The air duct 310 is connected to a supply air plenum 306, and the duct 310 carries either heated or cooled air and delivers it to the supply panel 108. The supply air plenum 306 is supplied conditioned air by either a conventional air conditioning unit (not illustrated) contained in the stationary housing 104 or from a central air conditioning unit (not illustrated) that supplies multiple stationary housings 104. The air conditioning unit supplies heated and/or cooled air. The return air from the supply panel 108 passes though the conduit 106 between the inside surface of the conduit 106 and the duct 310. The return air enters a return air plenum 308, and the return air can either be exhausted to the outside atmosphere or it can be recirculated by the air conditioner unit, whether internal to the stationary housing 104 or a central unit.
FIG. 4 shows a front view of a vehicle 120 with a supply panel 108 attached. The stationary housing 104 is suspended from the overhead gantry 102 with the conduit 106 descending to the supply panel 108. Those skilled in the art will recognize that the weight of supply panel 108 produces some stress on the conduit 106 and its connection to the stationary housing 104 if left hanging freely. One method to reduce this stress is to include a tether or support cable 138 that supports the weight of the supply panel 108. A take-up reel 338 is attached to the stationary housing 104. Descending from the take-up reel 338 is the tether 138 that is attached to and supports the supply panel 108 while it is not being used. In the illustrated embodiment, the tether 138 is shown separate from and external to the conduit 106. Those skilled in the art will recognize that the tether 138 can be included within the conduit 106 itself without departing from the spirit and scope of the present invention. Alternatively, the tether 138 can be a fixed length and support the supply panel 108 at a specified height without the take-up reel 338. Another option is to provide a cradle for receiving the supply panel 108 when not in use. The cradle could be connected to the housing 104 or to the ground. Finally, those skilled in the art will recognize that other methods for eliminating stress on the conduit 106 due to the weight of the supply panel 108 can be used without departing from the spirit and scope of the present invention.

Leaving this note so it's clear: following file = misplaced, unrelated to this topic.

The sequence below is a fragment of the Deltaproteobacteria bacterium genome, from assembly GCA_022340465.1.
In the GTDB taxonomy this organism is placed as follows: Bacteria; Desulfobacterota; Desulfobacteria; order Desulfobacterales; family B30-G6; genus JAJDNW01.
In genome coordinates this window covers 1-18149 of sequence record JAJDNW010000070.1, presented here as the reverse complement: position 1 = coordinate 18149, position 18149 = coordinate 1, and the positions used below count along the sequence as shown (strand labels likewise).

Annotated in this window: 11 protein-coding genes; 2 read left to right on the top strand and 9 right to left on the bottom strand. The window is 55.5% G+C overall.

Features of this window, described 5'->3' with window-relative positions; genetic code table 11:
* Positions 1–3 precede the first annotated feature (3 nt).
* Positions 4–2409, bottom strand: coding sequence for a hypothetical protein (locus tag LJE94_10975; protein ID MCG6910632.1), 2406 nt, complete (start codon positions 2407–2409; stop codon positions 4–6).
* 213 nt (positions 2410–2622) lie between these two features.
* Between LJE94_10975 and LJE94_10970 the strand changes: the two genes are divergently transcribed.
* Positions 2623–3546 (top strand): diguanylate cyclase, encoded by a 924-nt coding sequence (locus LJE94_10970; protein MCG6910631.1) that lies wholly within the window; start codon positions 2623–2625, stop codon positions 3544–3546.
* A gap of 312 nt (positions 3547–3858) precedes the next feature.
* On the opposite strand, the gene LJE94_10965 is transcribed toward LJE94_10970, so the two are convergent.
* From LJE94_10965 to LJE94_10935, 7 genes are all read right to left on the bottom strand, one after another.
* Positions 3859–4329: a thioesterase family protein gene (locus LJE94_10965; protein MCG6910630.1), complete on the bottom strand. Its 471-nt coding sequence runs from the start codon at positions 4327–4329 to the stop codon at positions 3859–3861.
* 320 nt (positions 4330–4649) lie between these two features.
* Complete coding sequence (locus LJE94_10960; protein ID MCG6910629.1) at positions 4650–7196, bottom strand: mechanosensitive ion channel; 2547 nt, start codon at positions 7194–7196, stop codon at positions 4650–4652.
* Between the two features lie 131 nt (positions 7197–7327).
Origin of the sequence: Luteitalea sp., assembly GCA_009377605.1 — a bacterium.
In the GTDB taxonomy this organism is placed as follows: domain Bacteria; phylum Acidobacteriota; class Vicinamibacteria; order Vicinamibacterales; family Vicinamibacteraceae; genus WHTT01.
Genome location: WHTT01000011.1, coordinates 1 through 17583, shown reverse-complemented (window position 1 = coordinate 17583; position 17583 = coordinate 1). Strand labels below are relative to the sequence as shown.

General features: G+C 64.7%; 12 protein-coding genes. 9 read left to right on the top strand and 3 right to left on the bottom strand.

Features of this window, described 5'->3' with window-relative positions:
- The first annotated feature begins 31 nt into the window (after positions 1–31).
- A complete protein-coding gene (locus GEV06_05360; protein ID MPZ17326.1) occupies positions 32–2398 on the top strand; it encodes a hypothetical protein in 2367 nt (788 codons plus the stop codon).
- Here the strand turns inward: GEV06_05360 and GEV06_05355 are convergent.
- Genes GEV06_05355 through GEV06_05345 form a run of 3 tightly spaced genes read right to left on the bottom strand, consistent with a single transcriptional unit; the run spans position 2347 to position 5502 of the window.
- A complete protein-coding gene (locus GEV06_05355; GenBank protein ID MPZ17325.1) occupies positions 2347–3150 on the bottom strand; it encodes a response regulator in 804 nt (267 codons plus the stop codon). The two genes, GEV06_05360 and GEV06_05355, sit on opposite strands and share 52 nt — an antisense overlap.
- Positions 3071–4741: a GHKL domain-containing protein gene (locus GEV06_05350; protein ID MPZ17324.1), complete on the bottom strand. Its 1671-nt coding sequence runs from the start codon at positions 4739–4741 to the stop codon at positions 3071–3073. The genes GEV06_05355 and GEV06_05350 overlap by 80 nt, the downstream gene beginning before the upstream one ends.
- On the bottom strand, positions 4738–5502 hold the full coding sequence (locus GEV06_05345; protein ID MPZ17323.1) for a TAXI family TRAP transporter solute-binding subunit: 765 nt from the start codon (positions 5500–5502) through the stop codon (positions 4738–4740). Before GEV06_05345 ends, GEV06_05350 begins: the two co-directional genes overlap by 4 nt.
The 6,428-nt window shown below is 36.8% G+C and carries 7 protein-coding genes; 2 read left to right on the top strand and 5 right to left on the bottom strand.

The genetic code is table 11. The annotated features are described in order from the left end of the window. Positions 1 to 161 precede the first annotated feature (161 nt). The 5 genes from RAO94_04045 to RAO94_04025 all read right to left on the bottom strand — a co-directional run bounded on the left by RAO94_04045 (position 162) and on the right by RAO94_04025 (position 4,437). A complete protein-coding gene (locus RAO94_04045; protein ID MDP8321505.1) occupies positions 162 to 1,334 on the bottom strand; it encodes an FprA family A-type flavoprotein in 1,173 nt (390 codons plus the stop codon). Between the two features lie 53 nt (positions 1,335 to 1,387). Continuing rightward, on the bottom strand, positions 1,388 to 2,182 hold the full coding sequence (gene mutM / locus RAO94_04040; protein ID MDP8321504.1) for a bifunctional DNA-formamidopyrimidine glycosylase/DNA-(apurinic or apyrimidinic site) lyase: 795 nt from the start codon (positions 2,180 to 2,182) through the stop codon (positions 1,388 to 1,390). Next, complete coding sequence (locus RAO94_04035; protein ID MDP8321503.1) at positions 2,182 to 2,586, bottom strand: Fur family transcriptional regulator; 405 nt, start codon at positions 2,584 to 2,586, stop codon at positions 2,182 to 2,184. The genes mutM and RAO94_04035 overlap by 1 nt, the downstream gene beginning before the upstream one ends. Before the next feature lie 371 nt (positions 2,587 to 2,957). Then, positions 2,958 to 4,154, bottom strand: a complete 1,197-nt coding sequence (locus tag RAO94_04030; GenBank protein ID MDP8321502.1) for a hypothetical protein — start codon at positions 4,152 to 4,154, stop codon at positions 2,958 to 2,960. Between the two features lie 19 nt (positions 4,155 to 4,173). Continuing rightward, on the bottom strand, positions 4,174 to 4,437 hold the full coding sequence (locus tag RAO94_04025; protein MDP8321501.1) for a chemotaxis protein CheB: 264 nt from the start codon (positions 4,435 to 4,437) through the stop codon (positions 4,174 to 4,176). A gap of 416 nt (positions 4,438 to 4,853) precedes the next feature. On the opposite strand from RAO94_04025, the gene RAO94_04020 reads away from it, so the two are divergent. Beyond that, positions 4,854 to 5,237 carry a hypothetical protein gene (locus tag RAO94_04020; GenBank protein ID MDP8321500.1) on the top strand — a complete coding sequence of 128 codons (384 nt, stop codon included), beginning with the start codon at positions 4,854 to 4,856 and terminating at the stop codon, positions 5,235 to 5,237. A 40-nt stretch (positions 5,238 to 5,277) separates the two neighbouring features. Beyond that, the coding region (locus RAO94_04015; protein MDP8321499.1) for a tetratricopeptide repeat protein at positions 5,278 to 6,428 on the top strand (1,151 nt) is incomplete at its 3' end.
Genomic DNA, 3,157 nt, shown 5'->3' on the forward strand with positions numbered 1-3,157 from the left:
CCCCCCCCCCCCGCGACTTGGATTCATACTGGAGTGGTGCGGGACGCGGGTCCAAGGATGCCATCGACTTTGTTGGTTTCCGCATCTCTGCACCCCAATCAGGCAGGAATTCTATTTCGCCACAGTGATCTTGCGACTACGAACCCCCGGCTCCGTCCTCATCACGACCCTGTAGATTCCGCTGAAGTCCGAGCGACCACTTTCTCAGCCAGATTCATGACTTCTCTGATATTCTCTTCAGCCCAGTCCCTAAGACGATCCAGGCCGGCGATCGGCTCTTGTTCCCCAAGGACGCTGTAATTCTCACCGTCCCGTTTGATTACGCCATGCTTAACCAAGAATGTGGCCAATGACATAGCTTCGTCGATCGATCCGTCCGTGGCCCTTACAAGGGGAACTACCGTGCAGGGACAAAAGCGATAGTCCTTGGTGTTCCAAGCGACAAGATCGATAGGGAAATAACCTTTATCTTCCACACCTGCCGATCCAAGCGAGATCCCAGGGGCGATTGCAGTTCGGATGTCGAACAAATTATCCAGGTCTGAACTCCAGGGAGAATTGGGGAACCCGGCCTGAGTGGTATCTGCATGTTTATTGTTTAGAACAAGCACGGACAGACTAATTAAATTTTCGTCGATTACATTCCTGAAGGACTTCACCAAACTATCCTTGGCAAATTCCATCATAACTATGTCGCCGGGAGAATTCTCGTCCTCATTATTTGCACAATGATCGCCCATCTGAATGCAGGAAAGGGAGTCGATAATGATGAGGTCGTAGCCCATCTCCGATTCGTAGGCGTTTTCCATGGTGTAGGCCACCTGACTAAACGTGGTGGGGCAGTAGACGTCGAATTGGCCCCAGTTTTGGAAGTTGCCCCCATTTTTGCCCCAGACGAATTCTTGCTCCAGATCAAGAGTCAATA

One embodiment of the invention mounts the stationary housing 104 on the ground, either directly or on a pedestal, with the conduit 106 extending from the stationary housing 104. With this configuration, the vehicle 120 can park beside the stationary housing 120 and the supply panel 108 can be attached to the vehicle 120. This configuration has the advantage of permitting two conduits 108, connected to two supply panels 108, to extend from a single stationary housing 104 and service two vehicles 120. A tether or support cable 138 is unnecessary with this embodiment.
Another embodiment mounts the stationary housing 104 on a support at a height that is typically greater than the height of a conventional tractor-trailer 120. By elevating the housing 104, three valuable benefits are achieved. First, there is a substantial savings in real estate as the spacing between parking spaces must only accommodate enough space for the support and not the dimensions of the housing 104. Second by moving the housing 104 above the area occupied by a tractor-trailer 120, the likelihood of incidental damage to the services module 108 is minimized. Finally, aerial mounting of the housing 104 simplifies the construction of the conduit 106 by eliminating the need for structural support and folding joints. This configuration would require the use of a tether or support cable 138. Alternatively, a cradle can receive the supply panel 108 when not in use. Those skilled in the art will recognize that other methods for eliminating stress on the conduit 106 due to the weight of the supply panel 108 can be used without departing from the spirit and scope of the present invention.